article | 23 May 2023

Proposed new rules on access to sales data on medicines for human use

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In February, the Swedish Government’s official report on pharmaceutical statistics was published: Access to sales data on medicinal products for human use. This report is the result of the Government’s decision in 2021 to appoint a special investigator to examine what measures need to be taken to create a long-term, sustainable legal framework for the disclosure of sales statistics relating to medicines for human use.

The report was commissioned following the conclusion by the E-Health Authority (Sw. E-hälsomyndigheten) and the National Board of Health and Welfare (Sw. Socialstyrelsen) that the disclosure of sales data on individual medicines was contrary to the Public Access to Information and Secrecy Act (2009:400) (Sw. Offentlighets- och sekretesslagen, OSL), as it was protected by the confidentiality of the financial circumstances of individuals. It was therefore no longer possible to request this information unless the pharmaceutical companies consented. Since then, the Government inquiry has been working to find a solution that would make the statistics public again.

This work has resulted in several proposals, including the introduction of an exemption from statistical confidentiality, which has been welcomed by market participants. A brief description of the proposals is provided below.

Editorial amendment to the Act (2009:366) on Trade in Medicinal Products
The report proposes an editorial amendment to Chapter 4 § 2 of the Act on Trade in Medicinal Products (Sw. Lag om handel med läkemedel), which would divide into two paragraphs the provision requiring wholesalers and retailers engaged in the retail sale of medicinal products to the healthcare sector to provide information to the E-Health Authority, and for the Authority to keep statistics on retail trade.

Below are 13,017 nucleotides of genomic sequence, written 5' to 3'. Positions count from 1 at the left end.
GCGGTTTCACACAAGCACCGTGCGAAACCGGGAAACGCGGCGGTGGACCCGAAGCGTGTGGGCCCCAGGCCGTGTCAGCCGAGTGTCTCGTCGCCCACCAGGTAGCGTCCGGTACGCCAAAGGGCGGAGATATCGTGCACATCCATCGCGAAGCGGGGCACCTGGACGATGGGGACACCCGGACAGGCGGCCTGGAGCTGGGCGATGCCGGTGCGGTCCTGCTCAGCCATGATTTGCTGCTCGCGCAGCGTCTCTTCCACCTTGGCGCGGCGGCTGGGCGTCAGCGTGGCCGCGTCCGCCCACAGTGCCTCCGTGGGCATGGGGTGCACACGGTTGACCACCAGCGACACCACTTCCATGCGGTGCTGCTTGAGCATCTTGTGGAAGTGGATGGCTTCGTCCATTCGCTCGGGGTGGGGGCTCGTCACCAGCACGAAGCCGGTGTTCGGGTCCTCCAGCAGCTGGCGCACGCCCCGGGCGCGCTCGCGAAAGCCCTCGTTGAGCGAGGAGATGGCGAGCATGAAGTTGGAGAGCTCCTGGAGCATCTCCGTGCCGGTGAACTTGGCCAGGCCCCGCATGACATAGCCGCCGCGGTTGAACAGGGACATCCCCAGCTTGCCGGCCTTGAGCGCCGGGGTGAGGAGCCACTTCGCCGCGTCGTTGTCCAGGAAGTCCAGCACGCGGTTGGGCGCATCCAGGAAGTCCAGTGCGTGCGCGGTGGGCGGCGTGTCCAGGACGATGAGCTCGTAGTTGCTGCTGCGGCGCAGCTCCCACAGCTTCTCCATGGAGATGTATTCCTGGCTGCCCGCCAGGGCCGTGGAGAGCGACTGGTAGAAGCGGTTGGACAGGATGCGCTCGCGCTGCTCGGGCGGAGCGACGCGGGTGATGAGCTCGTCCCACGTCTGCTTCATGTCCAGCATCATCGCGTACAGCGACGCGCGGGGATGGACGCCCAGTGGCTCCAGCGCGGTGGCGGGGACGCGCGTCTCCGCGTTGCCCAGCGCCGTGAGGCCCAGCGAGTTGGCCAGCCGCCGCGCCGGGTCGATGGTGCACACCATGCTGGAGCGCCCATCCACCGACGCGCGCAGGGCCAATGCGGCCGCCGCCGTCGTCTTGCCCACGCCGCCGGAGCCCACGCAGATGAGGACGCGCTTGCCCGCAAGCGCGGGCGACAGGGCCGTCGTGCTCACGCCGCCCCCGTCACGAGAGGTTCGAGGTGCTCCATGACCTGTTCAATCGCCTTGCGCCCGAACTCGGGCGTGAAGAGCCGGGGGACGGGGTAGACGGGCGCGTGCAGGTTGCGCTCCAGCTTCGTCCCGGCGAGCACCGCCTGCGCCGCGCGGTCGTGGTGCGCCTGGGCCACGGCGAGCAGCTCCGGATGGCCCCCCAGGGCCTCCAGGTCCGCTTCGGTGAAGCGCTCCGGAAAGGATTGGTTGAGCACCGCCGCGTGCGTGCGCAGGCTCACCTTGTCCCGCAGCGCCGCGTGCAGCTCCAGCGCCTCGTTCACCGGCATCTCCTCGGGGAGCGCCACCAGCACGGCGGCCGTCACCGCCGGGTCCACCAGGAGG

Introduction of an exemption from statistical confidentiality for certain sales data on medicinal products for human use
The report proposes the introduction of exemptions from confidentiality for certain sales data in Chapters 24 & 25 OSL if a number of conditions are met, for which the data must:

  1. relate to the financial circumstances of an individual legal person;
  2. have been provided to the E-Health Authority in accordance with a statutory obligation to provide information necessary for the retention of statistics on retail sales in the Act on Trade in Medicinal Products; and
  3. relate to a medicinal product that is included in the medicinal product benefits pursuant to the Act (2002:160) on Medicinal Product Benefits etc. (Sw. Lag om läkemedelsförmåner m.m.), constitutes a free medicinal product, or has been sold to a region, municipality or legal person carrying out publicly funded activities.

The new confidentiality exception allows the E-Health Authority to disclose data on sales statistics for medicinal products for human use, which has advantages for both individuals and authorities, which currently lack this possibility.

The current protection, which is relatively strong in this regard, is based on the conflict of interest between, on the one hand, the desire for publicity and, on the other hand, the respect for the privacy of the individual. However, the report considers that, unlike, for example, statistics held by Statistics Sweden (Sw. Statistiska Centralbyrån), with regard to which the preliminary work to the OSL emphasised that the privacy interest is significant, the balance is different in the case of sales statistics for medicinal products.